Yeah, so there's a million ways you can, but some of my personal important notes are first, foremost, making sure you have enough inventory for your promoted products and your best sellers ahead of time. Whether you have promotions or not, making sure you have inventory is perfect. You don't want to go out of stock on Prime Day, that's worst case scenario. I guess it's a good thing cause you're selling out, but you want to have enough to keep going throughout the two Prime Day days. Second of all, understand what your historical performance is over the previous Prime Days. If you notice that maybe you're not the best player in a certain category from previous experience, that's a really good indicator that maybe you should maybe look to a different category to perform. Just understanding your historical performance is super important. If you don't have historical performance, just be ready to be competitive, just increase your keyword bids, increase your campaign budgets, just make sure you're competitive. You're ready to be competitive and just get yourself out there. And really that's the main goal for all brands who have promotions or who don't, just be ready to be competitive. Another one is throughout the day, make sure that you're like checking on your campaigns, making sure none of your campaigns are capped by budget. That's another bad thing to happen on Prime Day. A lot of times what I'll do is I'll increase my campaign budget caps by like 50%. Throughout the day, I'll be checking maybe three, four, five times just to make sure that all of my campaign budgets are still available and running. If you get capped on budget, you're not gonna serve. So that's the last thing you want. So those are a few things how I think people could be best prepared at a very high level.

Meghan O’Keefe:

Got it and then in regards to inventory, I know Ben mentioned that going out of stock is going to be detrimental to your Prime Day experience. Chad, do you have anything to add there in regards to what is the most critical priorities of inventory management going into Prime Day and why is running out of stock so detrimental on Amazon?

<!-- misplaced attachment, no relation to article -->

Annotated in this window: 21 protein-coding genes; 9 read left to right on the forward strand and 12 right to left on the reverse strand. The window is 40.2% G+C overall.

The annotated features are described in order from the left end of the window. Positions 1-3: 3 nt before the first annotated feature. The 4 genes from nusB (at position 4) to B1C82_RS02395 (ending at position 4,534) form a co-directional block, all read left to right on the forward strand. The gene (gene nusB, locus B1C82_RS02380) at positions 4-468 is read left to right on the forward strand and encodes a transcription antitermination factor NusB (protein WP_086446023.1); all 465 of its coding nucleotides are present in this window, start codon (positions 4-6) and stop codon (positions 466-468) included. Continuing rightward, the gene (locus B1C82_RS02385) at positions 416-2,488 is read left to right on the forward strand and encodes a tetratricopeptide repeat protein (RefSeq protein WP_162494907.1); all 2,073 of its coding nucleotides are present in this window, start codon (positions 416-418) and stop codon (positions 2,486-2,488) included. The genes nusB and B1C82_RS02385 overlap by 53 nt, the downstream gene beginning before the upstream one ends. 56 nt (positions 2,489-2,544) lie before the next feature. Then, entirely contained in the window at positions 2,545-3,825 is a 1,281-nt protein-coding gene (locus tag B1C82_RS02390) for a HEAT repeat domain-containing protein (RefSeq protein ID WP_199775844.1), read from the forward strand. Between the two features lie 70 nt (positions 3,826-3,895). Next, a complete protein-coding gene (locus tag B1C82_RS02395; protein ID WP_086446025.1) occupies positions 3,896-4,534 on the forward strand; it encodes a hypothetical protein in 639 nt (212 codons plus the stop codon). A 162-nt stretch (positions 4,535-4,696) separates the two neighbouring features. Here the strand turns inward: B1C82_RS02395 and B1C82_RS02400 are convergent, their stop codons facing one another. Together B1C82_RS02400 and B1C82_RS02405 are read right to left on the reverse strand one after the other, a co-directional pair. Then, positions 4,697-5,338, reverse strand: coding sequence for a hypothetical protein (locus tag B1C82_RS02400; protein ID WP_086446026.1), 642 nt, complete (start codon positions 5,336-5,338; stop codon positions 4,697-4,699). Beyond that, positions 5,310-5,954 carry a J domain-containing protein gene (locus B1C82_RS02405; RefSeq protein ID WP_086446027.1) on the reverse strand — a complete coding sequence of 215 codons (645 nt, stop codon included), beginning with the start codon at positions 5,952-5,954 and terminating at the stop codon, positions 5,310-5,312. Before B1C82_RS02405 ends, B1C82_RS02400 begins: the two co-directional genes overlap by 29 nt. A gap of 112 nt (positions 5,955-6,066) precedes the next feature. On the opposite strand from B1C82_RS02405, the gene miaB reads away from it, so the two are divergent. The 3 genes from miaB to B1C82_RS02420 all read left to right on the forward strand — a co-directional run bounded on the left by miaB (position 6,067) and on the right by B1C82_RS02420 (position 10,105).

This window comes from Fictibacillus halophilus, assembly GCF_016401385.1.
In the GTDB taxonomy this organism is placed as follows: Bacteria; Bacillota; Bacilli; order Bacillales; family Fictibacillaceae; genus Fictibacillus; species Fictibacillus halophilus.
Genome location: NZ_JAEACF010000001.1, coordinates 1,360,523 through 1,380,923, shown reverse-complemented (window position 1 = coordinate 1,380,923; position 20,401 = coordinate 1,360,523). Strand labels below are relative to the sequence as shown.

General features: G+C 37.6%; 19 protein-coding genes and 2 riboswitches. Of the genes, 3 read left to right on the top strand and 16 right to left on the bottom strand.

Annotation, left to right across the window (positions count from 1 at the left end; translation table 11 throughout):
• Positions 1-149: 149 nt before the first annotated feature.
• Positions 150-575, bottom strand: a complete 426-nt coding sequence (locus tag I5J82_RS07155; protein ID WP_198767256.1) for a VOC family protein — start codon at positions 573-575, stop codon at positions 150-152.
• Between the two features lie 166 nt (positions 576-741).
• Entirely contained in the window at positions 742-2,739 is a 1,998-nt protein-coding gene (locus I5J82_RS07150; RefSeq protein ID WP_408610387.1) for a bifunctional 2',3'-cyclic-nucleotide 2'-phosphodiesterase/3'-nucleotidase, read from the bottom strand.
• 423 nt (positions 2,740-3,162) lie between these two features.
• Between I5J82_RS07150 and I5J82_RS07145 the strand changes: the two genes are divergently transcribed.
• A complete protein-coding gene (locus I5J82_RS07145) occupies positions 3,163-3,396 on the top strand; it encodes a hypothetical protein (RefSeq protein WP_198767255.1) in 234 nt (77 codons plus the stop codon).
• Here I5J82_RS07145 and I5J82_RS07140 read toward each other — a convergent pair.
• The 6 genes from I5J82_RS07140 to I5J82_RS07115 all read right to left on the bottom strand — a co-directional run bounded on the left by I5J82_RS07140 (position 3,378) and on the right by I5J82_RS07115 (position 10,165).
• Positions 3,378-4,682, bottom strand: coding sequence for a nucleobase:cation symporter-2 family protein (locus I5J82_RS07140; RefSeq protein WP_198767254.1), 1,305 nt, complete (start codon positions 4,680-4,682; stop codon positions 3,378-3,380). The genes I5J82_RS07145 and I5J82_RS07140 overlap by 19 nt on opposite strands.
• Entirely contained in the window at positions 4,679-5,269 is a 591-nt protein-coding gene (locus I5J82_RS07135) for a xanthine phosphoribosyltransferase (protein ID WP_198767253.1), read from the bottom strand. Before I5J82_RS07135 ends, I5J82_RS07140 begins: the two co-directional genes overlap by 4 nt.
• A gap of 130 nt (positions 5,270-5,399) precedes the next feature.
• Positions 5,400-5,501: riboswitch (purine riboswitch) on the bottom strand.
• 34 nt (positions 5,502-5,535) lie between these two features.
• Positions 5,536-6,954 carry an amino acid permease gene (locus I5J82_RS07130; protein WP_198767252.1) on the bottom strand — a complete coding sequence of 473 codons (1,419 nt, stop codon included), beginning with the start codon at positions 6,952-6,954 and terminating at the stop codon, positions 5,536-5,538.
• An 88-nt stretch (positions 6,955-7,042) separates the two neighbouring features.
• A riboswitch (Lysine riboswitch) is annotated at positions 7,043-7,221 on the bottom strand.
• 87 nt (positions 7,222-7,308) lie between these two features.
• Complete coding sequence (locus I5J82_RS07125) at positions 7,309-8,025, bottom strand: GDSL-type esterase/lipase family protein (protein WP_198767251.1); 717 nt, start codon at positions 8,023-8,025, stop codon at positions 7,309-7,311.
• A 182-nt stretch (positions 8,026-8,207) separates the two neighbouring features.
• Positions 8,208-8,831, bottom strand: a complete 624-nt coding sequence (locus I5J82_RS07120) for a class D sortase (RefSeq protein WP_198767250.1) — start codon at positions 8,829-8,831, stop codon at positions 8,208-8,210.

Chad Rubin: 

Well, first I think having inventory is just like table states right now. I know on the vendor central side I think the cutoff was May 20th, I think for purchase orders. And then for sellers, I believe that cutoff is May 31st.

Meghan O’Keefe:

Yeah.

Chad Rubin: 

So I think that should be of utmost priority. Make sure you were fully stocked. The whole thing about Prime Day for me is about buying the buyer. You wanna make sure you have a enough stock to support all the new eyeballs that your listing could be getting impression share on. If you're not FBA are just not relevant, really. And so to make sure that you're properly stocked, I think going back and looking at historicals is important. There's rumors that there's going to be actually two Prime Days this year. There was one that was announced in the quarterly call of the second quarter and then one that's announced I think in October that'll conflict maybe with like Black Friday, Cyber Monday. But anyway, I think just having enough product that's there to support the amount of eyeballs that are gonna happen. And a lot of people just window shop a week leading to Prime Day and then pull the trigger. The implications is that you're not relevant and essentially you're going to lose share to competitors and they can essentially decrease their BSR, their best seller rank, and they can get higher prioritization in the search engine framework.

Meghan O’Keefe:

Got it. Yeah. So really good conversation guys heading into Prime Day. What I'm hearing is content is gonna be really important heading into Prime Day, making sure your content is optimized, looking at historical data and competitive data, using the impression share report to understand where you are as far as impression share heading into the holiday, and then having enough inventory and paying attention to those inventory cutoff dates. As Chad mentioned, there's gonna be a lot of window shopping happening. And if you're not appearing, you're not relevant. Well, I think we covered a lot of heading into Prime Day, but obviously the two days of Prime Day are very important as well. So during Prime Day we're gonna see that increase in traffic. We're gonna see those conversions happening. Is there anything, Chad, sellers can do to optimize their fulfillment during that time? And how will the new rules of seller fulfilled Prime Delivery affect seller's shipping times?